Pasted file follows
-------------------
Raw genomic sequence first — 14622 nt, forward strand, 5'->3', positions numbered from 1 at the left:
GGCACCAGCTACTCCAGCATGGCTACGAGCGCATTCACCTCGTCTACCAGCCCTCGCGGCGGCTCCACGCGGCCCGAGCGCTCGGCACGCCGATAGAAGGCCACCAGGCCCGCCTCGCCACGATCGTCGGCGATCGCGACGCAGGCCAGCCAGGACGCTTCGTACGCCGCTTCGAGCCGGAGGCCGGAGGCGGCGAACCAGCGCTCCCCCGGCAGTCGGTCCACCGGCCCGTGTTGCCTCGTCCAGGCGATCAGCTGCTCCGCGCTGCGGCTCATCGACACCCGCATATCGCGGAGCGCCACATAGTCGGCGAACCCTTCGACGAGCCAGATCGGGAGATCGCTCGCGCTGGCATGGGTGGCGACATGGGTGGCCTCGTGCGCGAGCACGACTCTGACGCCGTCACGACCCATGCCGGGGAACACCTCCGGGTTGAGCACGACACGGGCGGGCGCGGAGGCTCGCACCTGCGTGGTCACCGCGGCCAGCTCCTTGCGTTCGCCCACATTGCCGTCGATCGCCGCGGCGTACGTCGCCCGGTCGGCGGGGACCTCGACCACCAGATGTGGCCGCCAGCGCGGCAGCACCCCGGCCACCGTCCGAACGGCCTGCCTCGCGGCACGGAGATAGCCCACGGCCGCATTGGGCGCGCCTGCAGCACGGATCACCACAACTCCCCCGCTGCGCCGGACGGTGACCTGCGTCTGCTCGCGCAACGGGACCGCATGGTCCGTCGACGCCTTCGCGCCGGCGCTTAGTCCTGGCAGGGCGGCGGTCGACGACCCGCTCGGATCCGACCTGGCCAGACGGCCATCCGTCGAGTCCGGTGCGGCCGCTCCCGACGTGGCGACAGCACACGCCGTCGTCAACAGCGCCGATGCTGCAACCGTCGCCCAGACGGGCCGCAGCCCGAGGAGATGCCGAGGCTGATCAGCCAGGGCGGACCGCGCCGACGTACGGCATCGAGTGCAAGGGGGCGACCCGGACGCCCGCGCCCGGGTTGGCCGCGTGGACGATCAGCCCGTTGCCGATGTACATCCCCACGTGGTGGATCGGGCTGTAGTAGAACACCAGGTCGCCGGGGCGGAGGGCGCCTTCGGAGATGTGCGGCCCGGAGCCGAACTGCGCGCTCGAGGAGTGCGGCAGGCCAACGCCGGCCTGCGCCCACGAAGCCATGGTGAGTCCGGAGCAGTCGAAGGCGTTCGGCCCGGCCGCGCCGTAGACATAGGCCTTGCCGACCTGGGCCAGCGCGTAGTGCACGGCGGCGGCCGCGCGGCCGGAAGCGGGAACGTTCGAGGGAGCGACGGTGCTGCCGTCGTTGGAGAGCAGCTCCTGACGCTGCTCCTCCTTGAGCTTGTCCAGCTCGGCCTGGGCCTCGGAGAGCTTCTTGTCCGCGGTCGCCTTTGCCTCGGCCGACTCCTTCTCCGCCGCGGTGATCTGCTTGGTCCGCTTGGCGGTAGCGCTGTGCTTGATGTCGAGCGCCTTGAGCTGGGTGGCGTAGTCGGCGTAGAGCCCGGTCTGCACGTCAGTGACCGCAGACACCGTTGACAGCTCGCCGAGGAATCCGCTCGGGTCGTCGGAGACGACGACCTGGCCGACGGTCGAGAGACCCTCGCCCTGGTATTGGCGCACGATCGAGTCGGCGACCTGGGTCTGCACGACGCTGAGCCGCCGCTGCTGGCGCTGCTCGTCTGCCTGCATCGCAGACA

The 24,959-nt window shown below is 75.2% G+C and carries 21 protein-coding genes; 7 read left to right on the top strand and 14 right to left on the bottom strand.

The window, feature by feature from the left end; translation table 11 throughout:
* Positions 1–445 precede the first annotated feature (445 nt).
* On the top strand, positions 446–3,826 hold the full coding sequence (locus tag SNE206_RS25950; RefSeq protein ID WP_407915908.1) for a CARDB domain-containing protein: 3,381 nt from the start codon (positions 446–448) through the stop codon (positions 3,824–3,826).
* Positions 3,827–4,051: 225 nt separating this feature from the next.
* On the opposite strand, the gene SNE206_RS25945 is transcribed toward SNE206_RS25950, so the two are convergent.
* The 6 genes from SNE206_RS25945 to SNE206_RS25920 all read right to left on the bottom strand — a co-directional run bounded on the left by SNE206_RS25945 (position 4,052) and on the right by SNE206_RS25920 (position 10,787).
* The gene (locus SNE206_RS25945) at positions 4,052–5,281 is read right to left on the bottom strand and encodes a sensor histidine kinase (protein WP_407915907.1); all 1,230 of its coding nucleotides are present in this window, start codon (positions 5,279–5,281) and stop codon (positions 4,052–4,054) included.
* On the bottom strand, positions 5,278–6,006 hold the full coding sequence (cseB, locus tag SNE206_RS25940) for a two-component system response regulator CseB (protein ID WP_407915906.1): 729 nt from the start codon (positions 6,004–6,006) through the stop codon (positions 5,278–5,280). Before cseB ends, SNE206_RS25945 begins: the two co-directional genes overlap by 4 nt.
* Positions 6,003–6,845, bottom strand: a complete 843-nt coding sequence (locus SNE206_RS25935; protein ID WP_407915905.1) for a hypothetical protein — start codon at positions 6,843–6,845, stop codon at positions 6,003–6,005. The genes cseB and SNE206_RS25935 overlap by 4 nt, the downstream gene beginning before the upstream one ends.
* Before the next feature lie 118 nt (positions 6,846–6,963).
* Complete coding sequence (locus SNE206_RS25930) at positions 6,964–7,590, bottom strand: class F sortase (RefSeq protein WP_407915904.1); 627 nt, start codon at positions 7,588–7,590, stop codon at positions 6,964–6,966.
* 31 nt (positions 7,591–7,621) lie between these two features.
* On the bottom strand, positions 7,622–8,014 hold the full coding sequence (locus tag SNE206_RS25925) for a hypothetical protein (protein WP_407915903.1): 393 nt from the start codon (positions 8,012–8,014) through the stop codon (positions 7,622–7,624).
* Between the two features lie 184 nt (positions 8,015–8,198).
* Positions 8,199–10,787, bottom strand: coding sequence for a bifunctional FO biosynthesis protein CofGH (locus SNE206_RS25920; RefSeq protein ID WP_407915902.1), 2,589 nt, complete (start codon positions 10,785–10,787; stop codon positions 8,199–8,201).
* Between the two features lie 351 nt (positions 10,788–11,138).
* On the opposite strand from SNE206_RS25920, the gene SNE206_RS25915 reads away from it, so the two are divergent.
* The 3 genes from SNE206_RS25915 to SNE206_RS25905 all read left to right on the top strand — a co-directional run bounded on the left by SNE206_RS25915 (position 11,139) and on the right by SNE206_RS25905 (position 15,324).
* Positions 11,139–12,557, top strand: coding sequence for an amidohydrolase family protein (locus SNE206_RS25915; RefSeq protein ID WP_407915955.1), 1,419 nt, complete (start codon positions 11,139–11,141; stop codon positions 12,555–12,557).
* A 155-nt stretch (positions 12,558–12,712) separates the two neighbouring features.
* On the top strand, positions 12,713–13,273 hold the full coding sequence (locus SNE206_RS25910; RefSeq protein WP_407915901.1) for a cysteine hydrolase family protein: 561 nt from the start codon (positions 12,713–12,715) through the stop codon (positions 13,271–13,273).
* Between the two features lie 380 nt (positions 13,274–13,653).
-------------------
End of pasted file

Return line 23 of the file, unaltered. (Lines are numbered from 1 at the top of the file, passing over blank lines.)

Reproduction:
* A 155-nt stretch (positions 12,558–12,712) separates the two neighbouring features.